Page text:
If your goal is to emulate large corporations by hawking an image you hope your market will believe, you may be wasting your time. Instead, follow the lead of today's smartest growing companies: skip the hype and behave in ways that let your convictions do the talking

One effect of mass marketing has been to desensitize us to overstated claims. We hear a company -- whose products, with logo removed, we couldn't tell apart from those of its competitors -- describe itself in glowing terms. A car manufacturer tells us that its products are "the heartbeat of America"; an airline exhorts us to "fly the friendly skies"; a brokerage firm informs us that it is "rock solid" and "market wise." Such claims are surrounded by pseudoevidence: healthy, happy families jumping into their station wagons; perky flight attendants; handsome, clean-shaven actors talking intensely into phones surrounded by high-tech gadgetry. It's a pat-oneself-on-the-back approach I call "image positioning," and it has come to pervade marketing messages from the most expensive ads to the least expensive laser-printed company brochures.

While we all know we are being manipulated by the image positioners and consciously discount what we see and hear, we are nevertheless unconsciously influenced by their messages. So image positioning pays off. And companies find the use of such images seductive: they present what one wants to believe and wants others to believe about one's company. Yet there are costs: for one, cynicism among consumers who have developed low expectations about the ability of companies to do what they say they will do or to be different from their competitors in any meaningful way.

Cynicism, of course, provides opportunities for those competitors to build more credible relationships with customers. And many companies have. Their names are familiar (maybe too familiar to Inc. readers, but that is evidence of their success): Ben & Jerry's, the Body Shop, Apple Computer, University National Bank & Trust, Smith & Hawken, and Starbucks Coffee, among many others. Instead of blowing up minor differences between themselves and their competitors, these companies have built real differences deep into their products and organizations. They don't have to rely on expensive self-praise to position their image. They express their character, and, in so doing, find that others are praising them.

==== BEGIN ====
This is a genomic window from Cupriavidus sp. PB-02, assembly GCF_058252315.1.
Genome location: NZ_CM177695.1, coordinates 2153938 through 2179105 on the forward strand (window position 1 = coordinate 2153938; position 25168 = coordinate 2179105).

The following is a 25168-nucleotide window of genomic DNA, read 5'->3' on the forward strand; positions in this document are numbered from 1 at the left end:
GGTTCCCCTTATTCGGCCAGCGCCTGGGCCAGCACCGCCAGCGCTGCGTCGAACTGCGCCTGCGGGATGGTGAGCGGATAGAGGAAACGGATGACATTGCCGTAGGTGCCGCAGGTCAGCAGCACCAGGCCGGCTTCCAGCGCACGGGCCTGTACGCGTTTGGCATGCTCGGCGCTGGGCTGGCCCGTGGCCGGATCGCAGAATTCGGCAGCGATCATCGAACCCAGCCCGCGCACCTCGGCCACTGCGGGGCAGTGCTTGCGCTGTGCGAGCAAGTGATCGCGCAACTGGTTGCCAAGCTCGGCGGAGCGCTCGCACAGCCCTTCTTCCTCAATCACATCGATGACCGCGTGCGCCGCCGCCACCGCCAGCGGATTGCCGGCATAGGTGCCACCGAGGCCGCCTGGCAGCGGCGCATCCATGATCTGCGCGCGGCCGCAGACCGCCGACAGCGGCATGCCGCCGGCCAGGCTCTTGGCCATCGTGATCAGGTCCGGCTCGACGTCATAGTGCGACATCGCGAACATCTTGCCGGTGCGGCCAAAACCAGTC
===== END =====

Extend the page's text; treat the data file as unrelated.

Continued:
Image positioners compete; their actions invite analo-gies involving sports or war. They focus on winning and therefore on the competitor, either to exploit its weaknesses or to neutralize its strengths. Rules of competition emerge from the fray, and a company does what it must to win. Strategies and tactics are geared to defeat the foe. Although score is kept by the number of customer purchases, in a sense, image positioners develop a more intimate relationship with the adversary than with the customer.

Character expressers, on the other hand, are aware of competitors but are not as focused on battle. They chart their own course, independent of their competitors and in tune with their customers and their own values. I think of character expression as a shrewd idealism coupled with aspirations beyond winning. A company that expresses character looks for situations that simultaneously build pride in the organization and loyalty in customers. A sense of self emerges that is both an expression of uniqueness and a guide to future action. "What we are like" and "what we would do" lead to behavior that breaks from conventional business wisdom. Such breaks then become the proof of character. For example, in saving the Swiss watch industry, Nicolas G. Hayek of SMH bucked the wisdom and kept manufacturing in high-wage Switzerland because he felt allegiance to his own society and culture. The decision forced him to find means other than low-cost labor to compete, which led to breakthroughs in product concept (the Swatch watch) and in manufacturing.